Finally, a dirty little secret from at least a few schools I know of: being from Canada will help you. I have heard at least two admissions officers say they don't trust the TOEFL but they know US/UK/CA/AU/NZ/ZA students will be fluent in English. (I didn't mention Quebecois.) They also said they think American and Canadian students spend less time on test prep and so their scores tend to understate their ability. What they didn't say: I got the impression they are trying to balance the domestic/North American population in their applicant pool. None would admit to it directly, but they were clear that "cultural" factors also affected their decision.
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Re: Quick Profile Evalution [#permalink] New post 20 Feb 2014, 23:17
SizeTrader wrote:
A few comments:
- That your best grades are in finance and econ is good. If your next-best grades were in maths would be even better.
- For the second type of program, you'll need more linear algebra and calculus. It won't do to be evaluating an expectation of default, say, and you don't know how to integrate by parts; or, the discussion gets to principle components analysis and you don't understand how that relates to eigenvectors.
- 650 is so-so to good. Go to school's websites and look at the MBA stats. In general, the MSF programs I know get better applicants. (Maybe because if you know you want to do finance you've probably already been hard-charging in your career.)

Finally, a dirty little secret from at least a few schools I know of: being from Canada will help you. I have heard at least two admissions officers say they don't trust the TOEFL but they know US/UK/CA/AU/NZ/ZA students will be fluent in English. (I didn't mention Quebecois.) They also said they think American and Canadian students spend less time on test prep and so their scores tend to understate their ability. What they didn't say: I got the impression they are trying to balance the domestic/North American population in their applicant pool. None would admit to it directly, but they were clear that "cultural" factors also affected their decision.


Thanks you definitely provided some good insight here. In terms of the courses, I agree. I'm not sure if I mentioned this in the original post, but I was thinking about taking integral and multivariate calculus, as well as linear algebra locally (maybe retaking differential calculus since it has been a while). How I am going to fit this around the CFA, I am not sure yet.

I was also under the impression that applying from Canada to the US could be seen as an advantage over other international students. They are technically admitting an international student (check box), but for all intensive purposes this is not entirely the case. On the other hand though, one Canadian school I was looking at had a graduating class that was 90% Asian (mainland) - i'm not exactly sure what to make of this. It's a decent school by Canadian standards, around a 650-670 avg. GMAT I think, and an interesting program to boot, but the lack of diversification really makes me not want to go there. Maybe they were just accepting the most qualified candidates, which is fair enough. Not sure if you get similar distributions in the states?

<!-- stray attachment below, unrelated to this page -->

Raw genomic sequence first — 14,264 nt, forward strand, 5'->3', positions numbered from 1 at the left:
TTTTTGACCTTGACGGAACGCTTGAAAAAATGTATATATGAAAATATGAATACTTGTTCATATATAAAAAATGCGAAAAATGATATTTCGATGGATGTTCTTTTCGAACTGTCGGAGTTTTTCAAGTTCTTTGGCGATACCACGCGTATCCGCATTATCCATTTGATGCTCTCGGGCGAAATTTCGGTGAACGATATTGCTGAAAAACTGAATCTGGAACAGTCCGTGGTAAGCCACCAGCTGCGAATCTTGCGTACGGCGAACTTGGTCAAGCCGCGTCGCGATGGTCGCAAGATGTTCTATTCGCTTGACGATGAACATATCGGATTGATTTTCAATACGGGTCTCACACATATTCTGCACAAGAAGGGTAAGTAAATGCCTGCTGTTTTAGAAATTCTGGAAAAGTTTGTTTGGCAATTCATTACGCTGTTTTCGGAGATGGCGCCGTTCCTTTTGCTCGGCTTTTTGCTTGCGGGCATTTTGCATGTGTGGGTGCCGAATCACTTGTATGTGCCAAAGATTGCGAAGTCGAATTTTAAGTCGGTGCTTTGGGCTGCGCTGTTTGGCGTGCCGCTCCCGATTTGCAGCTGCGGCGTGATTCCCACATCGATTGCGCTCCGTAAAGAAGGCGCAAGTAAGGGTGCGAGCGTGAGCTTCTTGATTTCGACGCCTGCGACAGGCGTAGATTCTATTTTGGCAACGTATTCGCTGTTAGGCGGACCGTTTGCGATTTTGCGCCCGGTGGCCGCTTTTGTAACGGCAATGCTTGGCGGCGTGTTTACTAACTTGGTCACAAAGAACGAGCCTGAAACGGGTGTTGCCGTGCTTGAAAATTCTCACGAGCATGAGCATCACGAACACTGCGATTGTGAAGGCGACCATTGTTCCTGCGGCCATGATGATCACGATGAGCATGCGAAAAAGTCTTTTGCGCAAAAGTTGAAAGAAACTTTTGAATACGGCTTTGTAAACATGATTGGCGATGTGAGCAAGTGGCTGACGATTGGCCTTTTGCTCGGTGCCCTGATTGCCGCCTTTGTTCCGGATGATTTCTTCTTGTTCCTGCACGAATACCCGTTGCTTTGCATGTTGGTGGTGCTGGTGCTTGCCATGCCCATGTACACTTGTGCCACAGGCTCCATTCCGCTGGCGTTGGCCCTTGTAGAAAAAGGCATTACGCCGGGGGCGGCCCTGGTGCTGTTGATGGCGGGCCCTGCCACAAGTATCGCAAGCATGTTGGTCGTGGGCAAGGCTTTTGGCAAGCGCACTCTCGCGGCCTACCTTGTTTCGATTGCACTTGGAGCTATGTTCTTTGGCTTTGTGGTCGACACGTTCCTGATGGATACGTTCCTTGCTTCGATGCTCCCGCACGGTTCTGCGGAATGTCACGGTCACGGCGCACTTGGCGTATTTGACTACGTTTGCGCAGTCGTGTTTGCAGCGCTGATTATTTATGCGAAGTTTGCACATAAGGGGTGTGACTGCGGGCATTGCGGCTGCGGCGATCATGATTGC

Lastly, lol at the Quebecer reference. They do have bad English :P
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Re: Quick Profile Evalution [#permalink] New post 24 Feb 2014, 22:30
So here is my opinion.

The schools you are interested in are largely in Europe (econometric, thesis, non-PhD, but not exactly applied/CFA). Assuming you get the GMAT you are aiming for (a big if as I have seen people estimate many times before) and assuming the schools only take your Canadian GPA, I could see you being competitive at 2nd tier UK MSF's and some other continental European programs. I think you'd struggle at LSE, but they have a variety of MSc in Finance programs, some easier to get into than others.

Many of the European programs are in English so don't let that dissuade you.


As for the Canadian benefit. There is none in the US that I know of. International students have issues in the US because of sponsorship, nothing else. Regretfully, our neighbor to the north has as difficult a time getting sponsorship as someone from much further away. English fluency will help you though, but this is less of an issue for non-asian students or those who are interviewed by programs.

US programs you would most likely do well in? Johns Hopkins, UIUC, Villanova (have accepted Canadian students before that I know), UT Austin/Vanderbilt (assuming you score more towards 700 than 650.